I fail to see how happiness is contingent on virtue or moral rectitude. Being virtuous does not preclude a person from the often random, uncontrollable, and seemingly unjust nature of the world that surrounds us. For example: being a virtuous person does not stop robbery of my home, which by common sense and sentiment, would lead to me being unhappy. I also see how wisdom is virtue. Virtue, by its very nature, is subjective, and by extension, so is wisdom. I have yet to find truth with a capital "T," settling instead for the facts set forth by science. A lot of statements are folly, in-so-far, as that a person in a state of pleasure / contentment / joy is happy and not necessarily wise.

Pain of knowing the truth, which obviously hurts in many cases. All life is sorrowful, embracing that is not happiness. I do not have evidence nor experience to confirm or deny the existence of an ever lasting happiness. The same cannot be said for the opposite. I only know, limited and incomplete as it is, of this life and of this world. Ephemeral happiness is the only happiness that can be known, if there's any.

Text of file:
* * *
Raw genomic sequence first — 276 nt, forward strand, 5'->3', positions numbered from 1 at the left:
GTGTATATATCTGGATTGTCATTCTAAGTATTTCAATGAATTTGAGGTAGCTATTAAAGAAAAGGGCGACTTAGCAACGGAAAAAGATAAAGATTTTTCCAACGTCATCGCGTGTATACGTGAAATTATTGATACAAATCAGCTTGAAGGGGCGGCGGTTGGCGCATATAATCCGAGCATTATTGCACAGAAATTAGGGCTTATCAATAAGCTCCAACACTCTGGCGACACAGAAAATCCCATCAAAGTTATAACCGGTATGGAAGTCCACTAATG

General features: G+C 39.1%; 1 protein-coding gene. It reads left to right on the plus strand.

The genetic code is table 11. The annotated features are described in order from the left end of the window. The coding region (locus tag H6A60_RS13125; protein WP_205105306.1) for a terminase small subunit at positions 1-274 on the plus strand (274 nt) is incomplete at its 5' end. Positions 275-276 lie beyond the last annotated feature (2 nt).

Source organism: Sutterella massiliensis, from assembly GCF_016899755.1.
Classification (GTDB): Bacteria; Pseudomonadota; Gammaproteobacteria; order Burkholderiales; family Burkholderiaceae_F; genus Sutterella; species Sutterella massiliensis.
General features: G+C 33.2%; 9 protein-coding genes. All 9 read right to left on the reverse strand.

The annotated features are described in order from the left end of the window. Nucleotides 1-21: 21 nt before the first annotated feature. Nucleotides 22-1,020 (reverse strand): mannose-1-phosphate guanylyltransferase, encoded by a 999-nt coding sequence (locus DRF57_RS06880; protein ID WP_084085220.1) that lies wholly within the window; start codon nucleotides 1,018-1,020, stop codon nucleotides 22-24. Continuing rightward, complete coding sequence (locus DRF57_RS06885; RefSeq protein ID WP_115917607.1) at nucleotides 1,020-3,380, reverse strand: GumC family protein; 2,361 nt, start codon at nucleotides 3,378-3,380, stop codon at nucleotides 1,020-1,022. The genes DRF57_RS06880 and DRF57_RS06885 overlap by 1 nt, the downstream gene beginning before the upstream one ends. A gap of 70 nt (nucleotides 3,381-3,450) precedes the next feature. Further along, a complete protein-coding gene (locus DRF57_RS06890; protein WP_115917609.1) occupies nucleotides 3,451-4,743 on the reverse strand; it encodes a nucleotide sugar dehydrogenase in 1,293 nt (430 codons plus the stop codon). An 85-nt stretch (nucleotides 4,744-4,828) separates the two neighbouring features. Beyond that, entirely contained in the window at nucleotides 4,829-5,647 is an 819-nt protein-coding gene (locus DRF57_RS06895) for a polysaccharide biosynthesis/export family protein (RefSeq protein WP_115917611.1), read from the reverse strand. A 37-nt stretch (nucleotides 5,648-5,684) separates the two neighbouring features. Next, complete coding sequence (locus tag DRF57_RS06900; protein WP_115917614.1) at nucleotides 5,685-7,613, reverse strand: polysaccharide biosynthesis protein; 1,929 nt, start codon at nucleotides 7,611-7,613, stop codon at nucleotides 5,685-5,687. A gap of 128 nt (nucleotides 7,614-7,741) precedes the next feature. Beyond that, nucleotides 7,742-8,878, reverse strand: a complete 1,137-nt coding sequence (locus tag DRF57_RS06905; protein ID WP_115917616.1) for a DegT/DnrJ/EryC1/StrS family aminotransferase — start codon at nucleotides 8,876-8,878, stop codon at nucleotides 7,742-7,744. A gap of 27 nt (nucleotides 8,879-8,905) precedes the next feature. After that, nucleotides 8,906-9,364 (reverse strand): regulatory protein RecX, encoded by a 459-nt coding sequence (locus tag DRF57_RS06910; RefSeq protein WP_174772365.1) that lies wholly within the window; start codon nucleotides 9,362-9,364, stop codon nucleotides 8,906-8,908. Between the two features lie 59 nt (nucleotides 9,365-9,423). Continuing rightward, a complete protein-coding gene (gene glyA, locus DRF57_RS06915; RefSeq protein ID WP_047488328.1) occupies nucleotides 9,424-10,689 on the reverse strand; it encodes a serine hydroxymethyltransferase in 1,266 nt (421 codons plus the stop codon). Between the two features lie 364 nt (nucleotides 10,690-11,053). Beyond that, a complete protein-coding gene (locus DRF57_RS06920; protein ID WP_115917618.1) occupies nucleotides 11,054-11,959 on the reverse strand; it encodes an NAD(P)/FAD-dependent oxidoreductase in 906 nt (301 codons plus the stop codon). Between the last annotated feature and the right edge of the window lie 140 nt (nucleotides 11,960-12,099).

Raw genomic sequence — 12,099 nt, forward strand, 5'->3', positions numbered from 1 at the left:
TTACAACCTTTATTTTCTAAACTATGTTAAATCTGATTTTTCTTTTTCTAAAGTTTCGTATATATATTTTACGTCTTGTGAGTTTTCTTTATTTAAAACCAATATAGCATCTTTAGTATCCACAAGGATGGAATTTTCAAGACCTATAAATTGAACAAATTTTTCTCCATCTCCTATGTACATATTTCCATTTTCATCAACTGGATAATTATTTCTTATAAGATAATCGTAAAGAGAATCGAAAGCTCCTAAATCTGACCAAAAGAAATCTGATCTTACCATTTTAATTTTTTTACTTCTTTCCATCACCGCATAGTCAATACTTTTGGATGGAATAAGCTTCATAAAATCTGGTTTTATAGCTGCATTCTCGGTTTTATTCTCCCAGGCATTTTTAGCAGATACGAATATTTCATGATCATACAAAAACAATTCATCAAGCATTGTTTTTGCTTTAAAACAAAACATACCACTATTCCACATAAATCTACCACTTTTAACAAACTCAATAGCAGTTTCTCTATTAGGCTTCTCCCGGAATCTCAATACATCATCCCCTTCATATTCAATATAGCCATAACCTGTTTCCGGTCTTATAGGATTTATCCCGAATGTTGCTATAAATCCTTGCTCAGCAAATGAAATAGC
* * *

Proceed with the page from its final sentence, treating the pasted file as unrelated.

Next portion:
Knowledge of what is true or right coupled with just judgment as to action; sagacity, discernment, or insight. Wisdom and virtue are two separate ideas. While they may include each other that are not necessarily inclusive of each other. A wise man can still be a very unhappy one.

The way I interpret "enduring" or "true" happiness is in the form of people talking about some form of after life, of which I know nothing. I have yet to meet anyone who is "enduringly" or "truly" happy. For me, to achieve "enduring" or "true" happiness the consequences of death and of a material being in a material world would have to be removed. Once again I cannot conceptualize, let alone experience what that would be like.

There are many circumstances in life where happiness is not only the wrong response but also where the expectation of happiness as a response will put youthe person attempting to be happyin absolutely the wrong psychological state to be prepared for what must be done.